• rejoin_after_leave Join cluster before leaving
  • connect allow mesh connections.
  • ui_config web based ui.
  • encrypt Our consul key generated previously.

Now we do have a consul server, but it's not running as a service, to run it we need to run consul agent -config-dir=/etc/consul.d/ but it's not useful when running in a server, so we are going to create a new systemd service by creating /etc/systemd/system/consul.service file and adding the following content:

[Unit]
Description="HashiCorp Consul - A service mesh solution"
Documentation=https://www.consul.io/
Requires=network-online.target
After=network-online.target
ConditionFileNotEmpty=/etc/consul.d/consul.hcl

[Service]
EnvironmentFile=-/etc/consul.d/consul.env
User=consul
Group=consul
ExecStart=/usr/bin/consul agent -config-dir=/etc/consul.d/
ExecReload=/bin/kill --signal HUP $MAINPID
KillMode=process
KillSignal=SIGTERM
Restart=on-failure
LimitNOFILE=65536

[Install]
WantedBy=multi-user.target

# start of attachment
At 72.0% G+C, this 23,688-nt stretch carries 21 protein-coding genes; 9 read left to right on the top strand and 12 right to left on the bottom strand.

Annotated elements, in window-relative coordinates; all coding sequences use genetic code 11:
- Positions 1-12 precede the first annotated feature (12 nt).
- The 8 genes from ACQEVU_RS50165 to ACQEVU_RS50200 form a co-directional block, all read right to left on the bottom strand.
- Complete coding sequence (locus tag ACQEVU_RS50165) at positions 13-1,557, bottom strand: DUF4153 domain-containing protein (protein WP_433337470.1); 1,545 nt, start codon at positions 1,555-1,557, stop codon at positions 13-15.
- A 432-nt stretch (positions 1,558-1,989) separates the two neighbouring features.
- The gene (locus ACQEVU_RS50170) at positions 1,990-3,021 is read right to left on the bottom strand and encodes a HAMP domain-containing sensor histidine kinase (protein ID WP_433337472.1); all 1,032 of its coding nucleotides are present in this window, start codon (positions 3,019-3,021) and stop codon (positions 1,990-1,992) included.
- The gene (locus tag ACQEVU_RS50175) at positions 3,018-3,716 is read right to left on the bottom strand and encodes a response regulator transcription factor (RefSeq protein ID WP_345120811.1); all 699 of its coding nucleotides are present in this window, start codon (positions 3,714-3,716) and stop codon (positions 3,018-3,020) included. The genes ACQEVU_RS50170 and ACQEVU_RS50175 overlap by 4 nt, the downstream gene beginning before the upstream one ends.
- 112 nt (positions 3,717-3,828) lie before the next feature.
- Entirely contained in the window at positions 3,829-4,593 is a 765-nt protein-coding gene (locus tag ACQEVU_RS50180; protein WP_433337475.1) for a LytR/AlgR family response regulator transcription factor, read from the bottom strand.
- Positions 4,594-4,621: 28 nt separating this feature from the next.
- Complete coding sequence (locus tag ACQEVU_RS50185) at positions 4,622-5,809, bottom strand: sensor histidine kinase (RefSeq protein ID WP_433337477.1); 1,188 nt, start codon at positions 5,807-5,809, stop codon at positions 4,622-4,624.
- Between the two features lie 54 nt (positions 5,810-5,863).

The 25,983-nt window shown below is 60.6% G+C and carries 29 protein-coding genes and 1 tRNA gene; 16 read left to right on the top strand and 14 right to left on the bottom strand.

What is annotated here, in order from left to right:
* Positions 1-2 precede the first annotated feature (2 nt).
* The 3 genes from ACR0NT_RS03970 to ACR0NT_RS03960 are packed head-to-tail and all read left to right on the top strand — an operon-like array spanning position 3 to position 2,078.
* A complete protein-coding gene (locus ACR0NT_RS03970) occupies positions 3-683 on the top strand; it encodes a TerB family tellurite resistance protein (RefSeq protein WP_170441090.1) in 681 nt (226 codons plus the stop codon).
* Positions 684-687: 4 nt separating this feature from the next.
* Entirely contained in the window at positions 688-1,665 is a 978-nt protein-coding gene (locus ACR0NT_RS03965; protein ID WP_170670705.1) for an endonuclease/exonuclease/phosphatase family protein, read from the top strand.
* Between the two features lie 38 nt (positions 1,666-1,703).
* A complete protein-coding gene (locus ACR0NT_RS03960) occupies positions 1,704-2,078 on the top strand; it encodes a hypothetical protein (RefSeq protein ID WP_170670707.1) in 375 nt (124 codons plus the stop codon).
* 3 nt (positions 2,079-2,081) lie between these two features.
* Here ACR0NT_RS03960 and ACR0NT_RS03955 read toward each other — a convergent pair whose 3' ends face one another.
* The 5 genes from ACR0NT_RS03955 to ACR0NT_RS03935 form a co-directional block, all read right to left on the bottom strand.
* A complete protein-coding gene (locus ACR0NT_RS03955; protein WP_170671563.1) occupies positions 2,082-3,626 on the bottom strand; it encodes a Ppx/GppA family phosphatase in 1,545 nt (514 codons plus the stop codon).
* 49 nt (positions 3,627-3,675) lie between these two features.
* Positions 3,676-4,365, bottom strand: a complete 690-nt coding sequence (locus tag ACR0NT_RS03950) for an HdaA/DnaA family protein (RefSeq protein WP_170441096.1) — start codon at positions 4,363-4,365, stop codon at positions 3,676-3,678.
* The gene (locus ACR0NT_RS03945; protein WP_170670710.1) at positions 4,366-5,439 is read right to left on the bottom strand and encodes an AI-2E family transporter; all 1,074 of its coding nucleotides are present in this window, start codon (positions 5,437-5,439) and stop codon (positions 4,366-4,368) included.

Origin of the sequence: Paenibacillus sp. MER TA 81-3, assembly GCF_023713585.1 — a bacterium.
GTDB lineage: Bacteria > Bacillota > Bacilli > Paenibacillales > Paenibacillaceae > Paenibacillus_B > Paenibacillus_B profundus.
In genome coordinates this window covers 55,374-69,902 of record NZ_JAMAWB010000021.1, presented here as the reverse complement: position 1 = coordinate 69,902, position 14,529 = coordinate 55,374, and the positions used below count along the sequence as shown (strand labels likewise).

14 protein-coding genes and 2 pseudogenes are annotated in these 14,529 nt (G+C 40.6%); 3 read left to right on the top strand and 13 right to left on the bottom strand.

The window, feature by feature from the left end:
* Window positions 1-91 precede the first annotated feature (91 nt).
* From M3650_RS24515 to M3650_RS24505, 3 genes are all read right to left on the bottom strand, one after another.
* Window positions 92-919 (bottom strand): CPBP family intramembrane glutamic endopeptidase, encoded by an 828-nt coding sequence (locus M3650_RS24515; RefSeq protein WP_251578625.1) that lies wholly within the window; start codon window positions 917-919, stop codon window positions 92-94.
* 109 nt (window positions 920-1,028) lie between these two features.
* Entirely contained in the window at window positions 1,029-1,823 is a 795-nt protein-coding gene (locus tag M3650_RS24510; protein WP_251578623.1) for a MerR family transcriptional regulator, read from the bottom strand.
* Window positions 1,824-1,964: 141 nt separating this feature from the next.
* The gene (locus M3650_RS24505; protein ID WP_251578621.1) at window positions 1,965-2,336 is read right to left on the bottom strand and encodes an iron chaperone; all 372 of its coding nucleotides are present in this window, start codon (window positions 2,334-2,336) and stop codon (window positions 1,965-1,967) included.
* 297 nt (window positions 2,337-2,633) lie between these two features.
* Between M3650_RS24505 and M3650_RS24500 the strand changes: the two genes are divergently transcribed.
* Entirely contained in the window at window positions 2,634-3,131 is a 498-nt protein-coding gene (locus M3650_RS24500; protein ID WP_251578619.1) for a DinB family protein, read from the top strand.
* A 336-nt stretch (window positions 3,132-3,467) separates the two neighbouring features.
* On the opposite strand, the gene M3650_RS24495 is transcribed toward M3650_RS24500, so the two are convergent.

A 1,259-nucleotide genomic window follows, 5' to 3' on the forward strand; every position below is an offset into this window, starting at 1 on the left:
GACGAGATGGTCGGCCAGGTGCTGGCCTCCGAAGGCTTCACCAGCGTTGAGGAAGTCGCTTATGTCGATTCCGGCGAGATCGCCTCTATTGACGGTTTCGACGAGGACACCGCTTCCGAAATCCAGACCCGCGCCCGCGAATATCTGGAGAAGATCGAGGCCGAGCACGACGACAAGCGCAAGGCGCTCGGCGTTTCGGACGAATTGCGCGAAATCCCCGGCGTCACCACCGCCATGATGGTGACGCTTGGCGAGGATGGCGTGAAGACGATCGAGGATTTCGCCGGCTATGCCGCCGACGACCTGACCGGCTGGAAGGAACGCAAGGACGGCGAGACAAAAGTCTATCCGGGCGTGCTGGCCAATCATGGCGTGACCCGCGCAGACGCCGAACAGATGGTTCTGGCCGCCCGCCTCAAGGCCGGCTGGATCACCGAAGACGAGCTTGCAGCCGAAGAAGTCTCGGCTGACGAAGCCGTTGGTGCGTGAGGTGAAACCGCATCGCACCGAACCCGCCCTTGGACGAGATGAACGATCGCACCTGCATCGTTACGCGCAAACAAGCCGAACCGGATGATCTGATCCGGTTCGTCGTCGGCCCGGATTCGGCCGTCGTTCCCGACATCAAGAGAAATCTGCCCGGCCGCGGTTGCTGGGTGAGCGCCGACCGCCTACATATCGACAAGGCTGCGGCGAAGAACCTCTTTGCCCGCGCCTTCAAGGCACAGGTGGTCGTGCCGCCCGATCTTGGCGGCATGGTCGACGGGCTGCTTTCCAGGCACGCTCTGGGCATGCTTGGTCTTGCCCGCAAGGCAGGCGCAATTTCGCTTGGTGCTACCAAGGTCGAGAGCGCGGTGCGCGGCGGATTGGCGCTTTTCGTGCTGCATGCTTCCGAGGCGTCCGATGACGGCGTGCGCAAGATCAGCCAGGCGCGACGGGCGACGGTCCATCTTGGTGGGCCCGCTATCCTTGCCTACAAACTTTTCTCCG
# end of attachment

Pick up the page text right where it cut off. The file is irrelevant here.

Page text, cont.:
and now enabling, adding user permissions and starting the service

# Change consul directories permissions
chown -R consul:consul /opt/consul
chown -R consul:consul /etc/consul.d

# Enable consul service
systemctl enable consul.service
service consul start
service consul status

Now, if we go to http://10.1.0.2:8500 we can access to consul's web ui and see our up/down services, currently it's only the consul server itself

imagen.png

It's important to monitor our services, so we are using node_exporter to monitor our server, to install it we need to run the following script:

cd /tmp/
wget https://github.com/prometheus/node_exporter/releases/download/v1.3.1/node_exporter-1.3.1.linux-amd64.tar.gz
tar -xvzf node_exporter-1.3.1.linux-amd64.tar.gz
cp node_exporter-1.3.1.linux-amd64/node_exporter /usr/bin/node_exporter

And we are going to create it's service file /etc/systemd/system/node_exporter.service, enable it and start the service

[Unit]
Description=Node Exporter
Wants=network-online.target
After=network-online.target

[Service]